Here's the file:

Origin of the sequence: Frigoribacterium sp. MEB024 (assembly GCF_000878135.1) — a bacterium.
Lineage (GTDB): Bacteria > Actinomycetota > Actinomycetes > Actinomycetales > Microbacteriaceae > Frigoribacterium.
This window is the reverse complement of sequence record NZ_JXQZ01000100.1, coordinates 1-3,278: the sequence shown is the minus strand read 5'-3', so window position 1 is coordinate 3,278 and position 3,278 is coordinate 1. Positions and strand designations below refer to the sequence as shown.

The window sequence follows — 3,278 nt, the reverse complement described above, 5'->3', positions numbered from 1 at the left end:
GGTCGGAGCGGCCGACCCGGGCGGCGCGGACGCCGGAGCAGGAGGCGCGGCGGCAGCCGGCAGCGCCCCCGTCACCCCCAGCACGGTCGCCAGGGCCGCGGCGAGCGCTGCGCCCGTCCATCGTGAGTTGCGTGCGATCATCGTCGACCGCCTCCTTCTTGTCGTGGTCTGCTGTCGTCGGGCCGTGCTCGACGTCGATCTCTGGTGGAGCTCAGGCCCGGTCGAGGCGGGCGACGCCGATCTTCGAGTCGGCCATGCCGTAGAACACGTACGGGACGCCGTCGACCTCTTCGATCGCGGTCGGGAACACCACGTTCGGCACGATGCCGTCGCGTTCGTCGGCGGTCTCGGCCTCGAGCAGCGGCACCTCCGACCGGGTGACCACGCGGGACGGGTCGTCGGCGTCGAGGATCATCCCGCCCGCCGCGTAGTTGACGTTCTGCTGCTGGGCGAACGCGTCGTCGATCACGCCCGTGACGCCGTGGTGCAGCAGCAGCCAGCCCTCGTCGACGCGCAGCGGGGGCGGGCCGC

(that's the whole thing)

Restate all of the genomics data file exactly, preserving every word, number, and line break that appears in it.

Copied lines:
Origin of the sequence: Frigoribacterium sp. MEB024 (assembly GCF_000878135.1) — a bacterium.
Lineage (GTDB): Bacteria > Actinomycetota > Actinomycetes > Actinomycetales > Microbacteriaceae > Frigoribacterium.
This window is the reverse complement of sequence record NZ_JXQZ01000100.1, coordinates 1-3,278: the sequence shown is the minus strand read 5'-3', so window position 1 is coordinate 3,278 and position 3,278 is coordinate 1. Positions and strand designations below refer to the sequence as shown.

The window sequence follows — 3,278 nt, the reverse complement described above, 5'->3', positions numbered from 1 at the left end:
GGTCGGAGCGGCCGACCCGGGCGGCGCGGACGCCGGAGCAGGAGGCGCGGCGGCAGCCGGCAGCGCCCCCGTCACCCCCAGCACGGTCGCCAGGGCCGCGGCGAGCGCTGCGCCCGTCCATCGTGAGTTGCGTGCGATCATCGTCGACCGCCTCCTTCTTGTCGTGGTCTGCTGTCGTCGGGCCGTGCTCGACGTCGATCTCTGGTGGAGCTCAGGCCCGGTCGAGGCGGGCGACGCCGATCTTCGAGTCGGCCATGCCGTAGAACACGTACGGGACGCCGTCGACCTCTTCGATCGCGGTCGGGAACACCACGTTCGGCACGATGCCGTCGCGTTCGTCGGCGGTCTCGGCCTCGAGCAGCGGCACCTCCGACCGGGTGACCACGCGGGACGGGTCGTCGGCGTCGAGGATCATCCCGCCCGCCGCGTAGTTGACGTTCTGCTGCTGGGCGAACGCGTCGTCGATCACGCCCGTGACGCCGTGGTGCAGCAGCAGCCAGCCCTCGTCGACGCGCAGCGGGGGCGGGCCGC